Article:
So, because I earned it, and because I have misered (not a real word) away my Valentine chocolates, I plan to enjoy three of them tonight. Be jealous of my splurge, you of no chocolates!
I hope to catch you here again soon, commenting. I live for comments (obviously, not chocolate since I forgot where I hid it, safely away from the boys, after Valentine's Day). Seriously though, thanks to all who take the time to comment. It means a lot to this ol' girl.
Thursday, March 30, 2017
Wednesday, March 29, 2017
The faculty had MAP testing protocol, administration, and security training. It was not fun, but a box to check, as are other things that we have to do in education. There was candy offered and consumed. We made the best of it.
At the end of the meeting, after everyone had left, my principal came over to the table where I was working. She informed me that she had just become aware of some money (and it's a pretty fun amount) that needs to be spent before the 31st. That's two days for those of you who aren't math people.
So, tonight, I have online carts full of books with lists of titles yet to be found. It is fun, it is exciting, it is my dream spending spree!
Tuesday, March 28, 2017
These posts reminded me of a time when I tried to start up a book club with girls at school. Many of the ladies at school are readers. Currently, as in the past, we talk books while at lunch, while waiting for the bathroom, while roaming the gym on morning duty. We read everything, all genres. We recommend and review, it's a wandering book club...well, maybe more like book talks. With these experiences, it only made sense to get us all together to talk books without the distractions of work.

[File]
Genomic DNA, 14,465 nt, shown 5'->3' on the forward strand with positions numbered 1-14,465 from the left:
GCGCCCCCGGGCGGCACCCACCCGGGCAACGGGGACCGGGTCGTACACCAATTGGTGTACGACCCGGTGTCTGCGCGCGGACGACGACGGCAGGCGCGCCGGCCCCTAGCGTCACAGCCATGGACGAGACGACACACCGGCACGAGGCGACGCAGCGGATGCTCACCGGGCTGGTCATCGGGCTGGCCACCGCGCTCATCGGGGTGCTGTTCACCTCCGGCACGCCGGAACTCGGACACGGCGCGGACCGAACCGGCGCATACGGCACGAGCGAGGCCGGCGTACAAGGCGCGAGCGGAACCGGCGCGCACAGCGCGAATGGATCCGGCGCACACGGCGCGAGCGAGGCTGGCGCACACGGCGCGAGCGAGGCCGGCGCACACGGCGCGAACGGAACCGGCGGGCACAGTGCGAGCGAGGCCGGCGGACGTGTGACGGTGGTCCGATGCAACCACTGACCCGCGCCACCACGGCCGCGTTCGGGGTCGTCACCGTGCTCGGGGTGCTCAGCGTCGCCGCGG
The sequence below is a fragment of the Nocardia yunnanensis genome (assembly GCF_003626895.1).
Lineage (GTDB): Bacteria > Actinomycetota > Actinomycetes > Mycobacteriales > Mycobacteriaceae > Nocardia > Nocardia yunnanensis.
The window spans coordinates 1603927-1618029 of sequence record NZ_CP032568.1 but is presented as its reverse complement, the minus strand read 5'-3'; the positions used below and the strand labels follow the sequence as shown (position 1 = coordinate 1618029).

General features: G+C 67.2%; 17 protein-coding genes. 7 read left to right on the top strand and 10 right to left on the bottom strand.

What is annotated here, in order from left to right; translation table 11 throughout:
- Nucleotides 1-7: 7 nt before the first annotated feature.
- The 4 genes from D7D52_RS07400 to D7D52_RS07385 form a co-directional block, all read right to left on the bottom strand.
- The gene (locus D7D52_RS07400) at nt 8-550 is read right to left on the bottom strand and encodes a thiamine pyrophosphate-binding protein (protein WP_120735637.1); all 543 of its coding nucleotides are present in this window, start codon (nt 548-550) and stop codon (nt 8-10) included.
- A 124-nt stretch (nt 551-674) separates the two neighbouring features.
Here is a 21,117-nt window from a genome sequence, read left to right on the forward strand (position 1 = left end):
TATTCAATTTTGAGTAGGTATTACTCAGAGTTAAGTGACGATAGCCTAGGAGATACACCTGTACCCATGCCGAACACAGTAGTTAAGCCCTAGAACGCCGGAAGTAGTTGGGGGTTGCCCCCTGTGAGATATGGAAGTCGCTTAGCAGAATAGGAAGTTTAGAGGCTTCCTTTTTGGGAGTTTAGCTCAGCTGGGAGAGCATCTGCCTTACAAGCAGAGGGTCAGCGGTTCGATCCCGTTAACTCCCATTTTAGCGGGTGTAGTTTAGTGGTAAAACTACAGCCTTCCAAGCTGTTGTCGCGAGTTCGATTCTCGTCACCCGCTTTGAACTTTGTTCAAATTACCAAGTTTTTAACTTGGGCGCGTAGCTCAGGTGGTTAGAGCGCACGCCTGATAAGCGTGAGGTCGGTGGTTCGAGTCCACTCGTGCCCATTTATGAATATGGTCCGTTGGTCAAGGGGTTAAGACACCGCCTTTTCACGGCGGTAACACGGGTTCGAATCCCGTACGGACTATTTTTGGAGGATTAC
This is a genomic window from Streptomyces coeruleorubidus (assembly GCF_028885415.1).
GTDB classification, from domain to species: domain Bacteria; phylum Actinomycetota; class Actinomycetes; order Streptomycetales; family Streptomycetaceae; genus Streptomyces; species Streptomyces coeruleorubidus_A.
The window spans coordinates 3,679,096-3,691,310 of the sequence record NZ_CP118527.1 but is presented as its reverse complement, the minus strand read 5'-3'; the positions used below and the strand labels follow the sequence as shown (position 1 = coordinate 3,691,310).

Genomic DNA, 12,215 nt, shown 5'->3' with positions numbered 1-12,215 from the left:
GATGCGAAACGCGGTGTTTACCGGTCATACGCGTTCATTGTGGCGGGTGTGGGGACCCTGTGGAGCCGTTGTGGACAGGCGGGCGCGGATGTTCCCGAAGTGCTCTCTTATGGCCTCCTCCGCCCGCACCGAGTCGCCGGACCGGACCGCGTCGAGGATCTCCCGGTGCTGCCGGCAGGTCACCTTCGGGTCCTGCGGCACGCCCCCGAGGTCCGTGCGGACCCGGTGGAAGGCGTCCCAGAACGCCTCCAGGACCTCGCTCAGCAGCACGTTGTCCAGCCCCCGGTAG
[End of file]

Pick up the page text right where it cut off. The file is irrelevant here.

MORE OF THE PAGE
I sent out a feeler email and had about a dozen interested participants. It was exciting to be orchestrating this morale boosting, team builder activity! We met after school one day to talk about plans and, of course, books. Emily Giffin's Something Borrowed was chosen as our first book because there was high interest and a movie was in the making (indicating that we would all need to go see it together = book club bonus). We had a month to read and would meet at my house on a Friday night in October.